Animal surgical procedures

The in vivo animal study was approved by the Animal Care and Use Ethics Committee of Affiliated Hospital of Southwest Medical University. New Zealand white rabbits (n = 30, 5-month-old, female) were used to prepare lateral femoral condyle defect models to detect the therapeutic effects of EPC and BMSC-loaded 3D printed porous Ti6Al4V scaffolds in inducing angiogenesis and osteogenesis. Briefly, implantation operation was conducted under general anesthesia with 3 % (w/v) pentobarbital at a dosage of 50 mg/kg. A 1.5 cm longitudinal incision was made on the lateral condyle of the distal femur after skin preparation and local disinfection. After separating the tissue layer by layer and exposing the bony surface, cylindrical bone defects (6 mm diameter, 8 mm depth) were produced by an aseptic drill. And then, different composite scaffolds were implanted into the defects, and the incisions were then sutured layer by layer with absorbable sutures. Penicillin at a dosage of 1.5 mg/kg was administrated by intramuscular injection for 3 consecutive days for prevention of postoperative infection. In vivo experiments were divided into five groups (n = 6), namely, empty Ti6Al4V scaffolds (abbreviated as eTi Group), composite Ti6Al4V scaffolds containing unloaded poloxamer 407 hydrogel (abbreviated as hTi Group), composite Ti6Al4V scaffolds containing EPC-loaded poloxamer 407 hydrogel (abbreviated as EPC/hTi Group), composite Ti6Al4V scaffolds containing BMSC-loaded poloxamer 407 hydrogel (abbreviated as BMSC/hTi Group), and composite Ti6Al4V scaffolds containing EPC and BMSC-loaded poloxamer 407 hydrogel (abbreviated as Dual/hTi Group).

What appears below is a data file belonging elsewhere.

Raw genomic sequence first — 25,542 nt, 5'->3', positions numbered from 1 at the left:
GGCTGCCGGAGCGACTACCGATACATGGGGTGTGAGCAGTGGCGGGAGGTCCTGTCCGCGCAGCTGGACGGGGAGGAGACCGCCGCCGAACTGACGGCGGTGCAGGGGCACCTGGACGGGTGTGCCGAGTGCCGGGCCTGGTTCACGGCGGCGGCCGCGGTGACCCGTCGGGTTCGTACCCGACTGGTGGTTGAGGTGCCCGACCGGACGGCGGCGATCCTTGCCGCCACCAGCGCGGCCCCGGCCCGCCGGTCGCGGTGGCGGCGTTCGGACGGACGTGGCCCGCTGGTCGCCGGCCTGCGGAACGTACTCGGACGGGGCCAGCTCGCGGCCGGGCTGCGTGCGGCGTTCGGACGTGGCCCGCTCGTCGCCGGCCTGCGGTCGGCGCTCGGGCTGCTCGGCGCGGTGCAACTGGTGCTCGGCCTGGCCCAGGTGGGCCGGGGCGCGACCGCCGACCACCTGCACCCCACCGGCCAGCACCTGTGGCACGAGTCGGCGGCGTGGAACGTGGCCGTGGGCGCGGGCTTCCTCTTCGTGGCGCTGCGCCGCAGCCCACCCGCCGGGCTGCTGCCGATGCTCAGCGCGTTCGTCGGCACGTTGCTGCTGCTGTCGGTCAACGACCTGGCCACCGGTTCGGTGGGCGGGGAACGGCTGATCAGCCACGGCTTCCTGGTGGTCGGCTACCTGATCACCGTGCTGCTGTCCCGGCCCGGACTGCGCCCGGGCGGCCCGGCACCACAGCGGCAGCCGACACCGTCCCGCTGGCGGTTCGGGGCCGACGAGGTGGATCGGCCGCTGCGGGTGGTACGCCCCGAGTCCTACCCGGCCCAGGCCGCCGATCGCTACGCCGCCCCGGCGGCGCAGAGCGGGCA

Twelfth weeks after scaffolds implantation, rabbits were euthanized by excessive dose of 3 % (w/v) pentobarbital (120 mg/kg). The femur samples were collected after removing the surrounding soft tissue, and then preserved in 4 % polyformaldehyde solution or -80 ℃ for subsequently osteogenesis and angiogenesis evaluation.

Microangiography

At 12 weeks after implantation surgery, the rabbits used for microangiography under anesthesia according to previous study [30]. In brief, a midline abdominal incision is performed to expose the abdominal aorta and postcava. Both postcava and abdominal aorta were cut and ligated at the proximal end. Subsequently, an infusion tube was inserted into the abdominal aorta, and heparin sodium (50 IU/mL) contained normal saline (about 1 L) was applied to flush the blood vessels of the lower limbs through an electric syringe. And then, about 0.5 L 10 % formaldehyde was used to fix the lower limb vessels through the abdominal aorta. Finally, 50 mL of Microfil® silicone rubber injection compound was injected by the abdominal aorta to perfuse lower limb vessels (2 mL/min).

Micro-CT evaluation

To detect the therapeutic effects of bone ingrowth and vascularization, the femur samples were scanned by Micro-CT. According to the original imaging pictures, 3D reconstruction was conducted to investigate the bone formation around the scaffolds. Subsequently, quantitative morphometric analysis of the region of interest (ROI) was performed to evaluate the quality of bone ingrowth. In addition, in order to demonstrate the angiogenesis in different samples, the area of 2 mm around the microangiography specimen was used as the ROI to evaluate the vascular regeneration.

The assessment of newly formed bone quality and blood vessel volume were represented by bone volume/total volume (BV/TV, %), trabecular thickness (Tb.Th, mm), trabecular number (Tb.N, 1/mm), trabecular separation (Tb.Sp, mm), as well as blood vessel volume/total volume (BVV/TV, %), respectively.